Cold and Flu season stats
To start, there are over 200 different viruses cause influenza and influenza-like illness (fever, headaches, aches and pains, coughs, runny nose). According to a recent Cochrane review, the flu vaccine might only be effective against Influenza A and B, which represents about 10% of all circulating viruses (Jefferson et al, 2013). The authors’ conclusion from that review was, “Influenza vaccines have a modest effect in reducing influenza symptoms and working days lost. There is no evidence that they affect complications, such as pneumonia, or transmission.” (Jefferson et al., 2013).
Period of Contagiousness
You may be able to pass on the flu to someone else before you know you are sick, as well as while you are sick. Most healthy adults may be able to infect others beginning 1 day before symptoms develop and up to 5 to 7 days after becoming sick. Some people, especially young children and people with weakened immune systems, might be able to infect others for an even longer time.
How Flu Spreads
Most experts believe that flu viruses spread mainly by droplets made when people with the flu cough, sneeze or talk. These droplets can land in the mouths or noses of people who are nearby. Less often, a person might also get flu by touching a surface or object that has flu virus on it and then touching their own mouth, eyes or possibly their nose.
Additional Helpful Measures
Think drinking tea is just for your grandma? Well think again!
In a Harvard study, they found that people who drank 5 cups a day of black tea for 2 weeks had 10 times more virus-fighting interferon in their blood than others who drank a placebo hot drink. The amino acid responsible for this immune boost, L-theanine, is abundant in both black and green tea—decaf versions have it, too.
Your optimal dose: Several cups daily. To get up to five times more antioxidants from your tea bags, bob them up and down while you brew.
Infusion vs. Decoction
An infusion is a water-based preparation made by steeping leaves, flowers, and other non-woody parts of a plant in either hot or cold water. The traditional cup of herb tea is the archetypal infusion.
A decoction is also water based, but it’s done by gently simmering the herb in boiling water. This method is used for tougher plant parts, such as roots, barks and seeds.
Powders: What are they good for?
Usually when people think of tea they think of the leaves and flowers of the plant in a cup of hot water. However, there are certain herbs that are better made into an infusion using the powdered form. For example, some herbs are rich in volatile oils that are medicinally useful and when boiled will evaporate and be lost. Valerian root is an example of a woody part that would be better ground to powder and prepared as an infusion. The preparation method usually depends on the use of the herb. This is why it is important to consult with a trained practitioner because they can help you select the most appropriate herb and preparation method based on your particular health concerns.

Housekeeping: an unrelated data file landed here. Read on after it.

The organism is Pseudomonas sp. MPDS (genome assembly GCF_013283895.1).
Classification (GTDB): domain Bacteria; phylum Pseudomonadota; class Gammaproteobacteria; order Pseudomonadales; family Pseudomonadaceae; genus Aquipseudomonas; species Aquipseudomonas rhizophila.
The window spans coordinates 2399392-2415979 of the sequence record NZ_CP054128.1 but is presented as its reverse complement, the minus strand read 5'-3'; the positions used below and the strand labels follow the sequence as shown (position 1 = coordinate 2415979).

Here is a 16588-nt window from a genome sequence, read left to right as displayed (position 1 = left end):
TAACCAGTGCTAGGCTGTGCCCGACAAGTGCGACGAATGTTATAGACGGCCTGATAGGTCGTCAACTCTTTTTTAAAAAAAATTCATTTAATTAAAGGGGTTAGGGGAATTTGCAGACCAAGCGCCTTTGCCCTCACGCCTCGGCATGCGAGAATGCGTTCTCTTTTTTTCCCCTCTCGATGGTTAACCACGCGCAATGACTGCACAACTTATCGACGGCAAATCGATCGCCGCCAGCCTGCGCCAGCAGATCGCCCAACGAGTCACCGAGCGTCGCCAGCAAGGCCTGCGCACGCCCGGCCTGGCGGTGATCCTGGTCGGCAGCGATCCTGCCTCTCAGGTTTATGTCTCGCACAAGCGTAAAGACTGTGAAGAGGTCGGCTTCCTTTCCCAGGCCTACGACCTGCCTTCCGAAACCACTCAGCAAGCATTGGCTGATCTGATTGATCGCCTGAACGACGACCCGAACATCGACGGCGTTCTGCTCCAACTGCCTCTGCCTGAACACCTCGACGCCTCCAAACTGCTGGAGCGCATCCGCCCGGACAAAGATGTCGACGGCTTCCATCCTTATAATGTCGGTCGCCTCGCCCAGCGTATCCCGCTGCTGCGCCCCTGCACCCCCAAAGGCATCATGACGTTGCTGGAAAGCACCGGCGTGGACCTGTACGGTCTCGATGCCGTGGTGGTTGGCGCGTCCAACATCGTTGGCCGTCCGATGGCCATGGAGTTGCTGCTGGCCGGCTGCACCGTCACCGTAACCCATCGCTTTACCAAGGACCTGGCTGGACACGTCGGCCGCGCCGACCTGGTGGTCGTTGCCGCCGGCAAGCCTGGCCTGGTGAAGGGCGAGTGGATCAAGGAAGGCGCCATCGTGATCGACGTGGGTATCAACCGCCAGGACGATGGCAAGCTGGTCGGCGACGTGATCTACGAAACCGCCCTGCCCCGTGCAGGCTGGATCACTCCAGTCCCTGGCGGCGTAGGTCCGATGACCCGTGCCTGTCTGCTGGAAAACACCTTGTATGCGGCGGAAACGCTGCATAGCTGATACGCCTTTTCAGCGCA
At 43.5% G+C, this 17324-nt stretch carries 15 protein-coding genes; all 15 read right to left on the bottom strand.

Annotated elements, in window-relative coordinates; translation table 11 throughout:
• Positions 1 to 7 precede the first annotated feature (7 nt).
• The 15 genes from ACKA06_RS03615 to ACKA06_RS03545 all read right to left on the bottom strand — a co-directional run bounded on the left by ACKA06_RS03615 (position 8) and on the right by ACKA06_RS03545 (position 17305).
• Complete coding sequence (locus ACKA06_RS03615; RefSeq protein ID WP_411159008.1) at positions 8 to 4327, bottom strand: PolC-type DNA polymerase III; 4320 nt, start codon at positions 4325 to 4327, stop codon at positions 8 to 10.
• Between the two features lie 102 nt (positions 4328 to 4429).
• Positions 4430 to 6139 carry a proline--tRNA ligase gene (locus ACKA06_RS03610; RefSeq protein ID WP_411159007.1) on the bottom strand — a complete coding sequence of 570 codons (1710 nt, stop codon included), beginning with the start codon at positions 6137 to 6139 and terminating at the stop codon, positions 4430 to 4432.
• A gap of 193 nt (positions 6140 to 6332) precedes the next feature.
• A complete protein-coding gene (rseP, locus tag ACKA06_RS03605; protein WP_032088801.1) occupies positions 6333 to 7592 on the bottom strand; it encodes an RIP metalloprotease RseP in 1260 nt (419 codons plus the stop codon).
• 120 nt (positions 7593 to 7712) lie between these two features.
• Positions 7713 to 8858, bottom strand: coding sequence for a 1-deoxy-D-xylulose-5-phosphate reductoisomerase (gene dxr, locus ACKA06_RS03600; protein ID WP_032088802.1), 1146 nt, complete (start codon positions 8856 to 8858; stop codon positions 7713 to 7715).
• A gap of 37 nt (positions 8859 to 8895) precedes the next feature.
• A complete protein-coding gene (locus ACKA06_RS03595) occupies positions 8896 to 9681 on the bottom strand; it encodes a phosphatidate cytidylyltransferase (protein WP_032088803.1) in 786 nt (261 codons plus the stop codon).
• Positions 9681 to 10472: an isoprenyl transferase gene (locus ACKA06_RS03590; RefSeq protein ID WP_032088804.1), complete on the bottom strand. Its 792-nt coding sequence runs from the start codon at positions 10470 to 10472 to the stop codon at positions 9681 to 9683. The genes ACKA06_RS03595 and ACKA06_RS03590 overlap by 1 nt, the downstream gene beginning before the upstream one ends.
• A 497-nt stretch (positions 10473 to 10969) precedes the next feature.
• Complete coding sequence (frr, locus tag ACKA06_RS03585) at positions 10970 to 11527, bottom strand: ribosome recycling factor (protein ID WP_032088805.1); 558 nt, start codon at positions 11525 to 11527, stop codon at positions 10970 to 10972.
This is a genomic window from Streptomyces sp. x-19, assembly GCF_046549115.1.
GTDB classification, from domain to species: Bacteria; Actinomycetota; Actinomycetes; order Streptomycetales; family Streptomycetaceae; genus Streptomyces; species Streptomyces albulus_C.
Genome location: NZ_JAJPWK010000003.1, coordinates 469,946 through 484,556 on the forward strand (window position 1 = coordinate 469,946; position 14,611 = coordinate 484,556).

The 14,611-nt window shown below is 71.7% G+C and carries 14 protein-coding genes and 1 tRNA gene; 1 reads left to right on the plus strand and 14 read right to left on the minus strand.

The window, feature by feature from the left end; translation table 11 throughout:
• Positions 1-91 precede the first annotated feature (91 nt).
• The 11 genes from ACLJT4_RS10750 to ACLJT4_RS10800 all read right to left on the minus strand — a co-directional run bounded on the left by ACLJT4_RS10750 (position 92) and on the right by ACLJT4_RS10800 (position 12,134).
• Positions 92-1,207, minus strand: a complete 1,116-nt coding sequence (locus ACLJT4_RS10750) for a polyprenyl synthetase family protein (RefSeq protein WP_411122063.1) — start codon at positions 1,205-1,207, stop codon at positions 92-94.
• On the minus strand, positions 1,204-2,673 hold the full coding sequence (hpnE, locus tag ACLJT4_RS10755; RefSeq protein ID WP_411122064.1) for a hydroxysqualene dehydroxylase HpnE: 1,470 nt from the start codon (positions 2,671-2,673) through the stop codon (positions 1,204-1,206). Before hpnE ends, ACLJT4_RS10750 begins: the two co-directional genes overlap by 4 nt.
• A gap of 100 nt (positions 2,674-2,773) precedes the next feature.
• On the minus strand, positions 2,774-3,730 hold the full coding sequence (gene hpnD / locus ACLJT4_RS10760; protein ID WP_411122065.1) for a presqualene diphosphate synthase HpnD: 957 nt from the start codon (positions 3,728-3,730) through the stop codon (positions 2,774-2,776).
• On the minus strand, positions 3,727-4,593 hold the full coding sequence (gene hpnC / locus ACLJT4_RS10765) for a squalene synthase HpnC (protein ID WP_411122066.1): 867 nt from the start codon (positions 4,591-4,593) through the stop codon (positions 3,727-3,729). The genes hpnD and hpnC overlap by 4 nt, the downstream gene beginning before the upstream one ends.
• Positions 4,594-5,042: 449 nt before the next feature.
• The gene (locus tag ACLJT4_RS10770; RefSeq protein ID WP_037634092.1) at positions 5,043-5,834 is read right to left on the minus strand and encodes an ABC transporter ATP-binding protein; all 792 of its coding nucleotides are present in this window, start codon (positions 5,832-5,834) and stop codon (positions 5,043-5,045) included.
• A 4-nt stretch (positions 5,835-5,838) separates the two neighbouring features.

Note: This presentation is not meant to replace the advice of a trained practitioner. In order to formulate a proper treatment plan, you should consult with your Naturopathic Doctor or other health care provider.
Center for Disease Control and Prevention. (2013). Seasonal Influenza: Key Facts about Influenza (Flu) & Flu Vaccine. http://www.cdc.gov/flu/keyfacts.htm
Hoffmann, D. (2003). Medical Herbalism: The Formulation and Preparation of Herbal Medicines. Healing Arts Press. Print.
Jefferson et al. (2013). Vaccines to prevent influenza in health adults. http://summaries.cochrane.org/CD001269/vaccines-to-prevent-influenza-in-healthy-adults.
Ontario Association of Naturopathic Doctors. (2013). Staying Healthy in Cold and Flu Season. http://www.oand.org/staying-healthy-in-cold-and-flu-season/
Public Health Agency of Canada. (Nov 2, 2013). Flu Watch: Influenza/ILI Activity (geographic spread). http://www.phac-aspc.gc.ca/fluwatch/13-14/w44_13/pdf/fw2013-44-eng.pdf
I am a Naturopathic Doctor and Doula providing care in the Kitchener-Waterloo area. I have a passion for helping people with their health issues and improving the birth experience for Moms, and their babies. I also have a life long love affair with soccer, curling, and the alto saxophone.